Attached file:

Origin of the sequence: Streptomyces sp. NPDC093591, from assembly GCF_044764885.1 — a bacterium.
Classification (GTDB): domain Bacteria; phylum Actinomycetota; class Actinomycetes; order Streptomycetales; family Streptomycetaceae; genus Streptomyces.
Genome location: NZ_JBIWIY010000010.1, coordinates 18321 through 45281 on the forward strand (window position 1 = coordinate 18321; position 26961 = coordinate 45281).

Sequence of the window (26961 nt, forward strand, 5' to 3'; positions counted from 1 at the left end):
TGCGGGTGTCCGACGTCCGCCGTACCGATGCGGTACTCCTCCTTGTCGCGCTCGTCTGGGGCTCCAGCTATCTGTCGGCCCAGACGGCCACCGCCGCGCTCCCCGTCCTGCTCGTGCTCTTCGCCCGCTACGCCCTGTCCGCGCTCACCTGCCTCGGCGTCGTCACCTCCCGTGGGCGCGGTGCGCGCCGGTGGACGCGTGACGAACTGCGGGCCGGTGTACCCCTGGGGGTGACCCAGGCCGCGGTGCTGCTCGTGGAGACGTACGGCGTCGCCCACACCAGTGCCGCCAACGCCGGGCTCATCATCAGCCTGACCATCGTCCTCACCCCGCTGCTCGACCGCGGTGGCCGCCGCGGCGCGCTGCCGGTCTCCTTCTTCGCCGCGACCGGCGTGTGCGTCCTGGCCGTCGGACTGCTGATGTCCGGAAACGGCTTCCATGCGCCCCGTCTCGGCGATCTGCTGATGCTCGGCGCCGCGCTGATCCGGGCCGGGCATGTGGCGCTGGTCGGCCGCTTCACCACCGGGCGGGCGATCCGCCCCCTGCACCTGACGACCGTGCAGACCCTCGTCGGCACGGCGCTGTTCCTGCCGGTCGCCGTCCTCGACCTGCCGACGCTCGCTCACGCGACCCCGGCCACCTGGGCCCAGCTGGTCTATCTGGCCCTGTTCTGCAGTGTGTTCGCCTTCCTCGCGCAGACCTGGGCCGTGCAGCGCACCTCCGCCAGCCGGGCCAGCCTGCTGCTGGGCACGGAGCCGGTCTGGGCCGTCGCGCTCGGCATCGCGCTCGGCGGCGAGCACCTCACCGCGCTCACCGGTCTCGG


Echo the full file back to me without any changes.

Origin of the sequence: Streptomyces sp. NPDC093591, from assembly GCF_044764885.1 — a bacterium.
Classification (GTDB): domain Bacteria; phylum Actinomycetota; class Actinomycetes; order Streptomycetales; family Streptomycetaceae; genus Streptomyces.
Genome location: NZ_JBIWIY010000010.1, coordinates 18321 through 45281 on the forward strand (window position 1 = coordinate 18321; position 26961 = coordinate 45281).

Sequence of the window (26961 nt, forward strand, 5' to 3'; positions counted from 1 at the left end):
TGCGGGTGTCCGACGTCCGCCGTACCGATGCGGTACTCCTCCTTGTCGCGCTCGTCTGGGGCTCCAGCTATCTGTCGGCCCAGACGGCCACCGCCGCGCTCCCCGTCCTGCTCGTGCTCTTCGCCCGCTACGCCCTGTCCGCGCTCACCTGCCTCGGCGTCGTCACCTCCCGTGGGCGCGGTGCGCGCCGGTGGACGCGTGACGAACTGCGGGCCGGTGTACCCCTGGGGGTGACCCAGGCCGCGGTGCTGCTCGTGGAGACGTACGGCGTCGCCCACACCAGTGCCGCCAACGCCGGGCTCATCATCAGCCTGACCATCGTCCTCACCCCGCTGCTCGACCGCGGTGGCCGCCGCGGCGCGCTGCCGGTCTCCTTCTTCGCCGCGACCGGCGTGTGCGTCCTGGCCGTCGGACTGCTGATGTCCGGAAACGGCTTCCATGCGCCCCGTCTCGGCGATCTGCTGATGCTCGGCGCCGCGCTGATCCGGGCCGGGCATGTGGCGCTGGTCGGCCGCTTCACCACCGGGCGGGCGATCCGCCCCCTGCACCTGACGACCGTGCAGACCCTCGTCGGCACGGCGCTGTTCCTGCCGGTCGCCGTCCTCGACCTGCCGACGCTCGCTCACGCGACCCCGGCCACCTGGGCCCAGCTGGTCTATCTGGCCCTGTTCTGCAGTGTGTTCGCCTTCCTCGCGCAGACCTGGGCCGTGCAGCGCACCTCCGCCAGCCGGGCCAGCCTGCTGCTGGGCACGGAGCCGGTCTGGGCCGTCGCGCTCGGCATCGCGCTCGGCGGCGAGCACCTCACCGCGCTCACCGGTCTCGG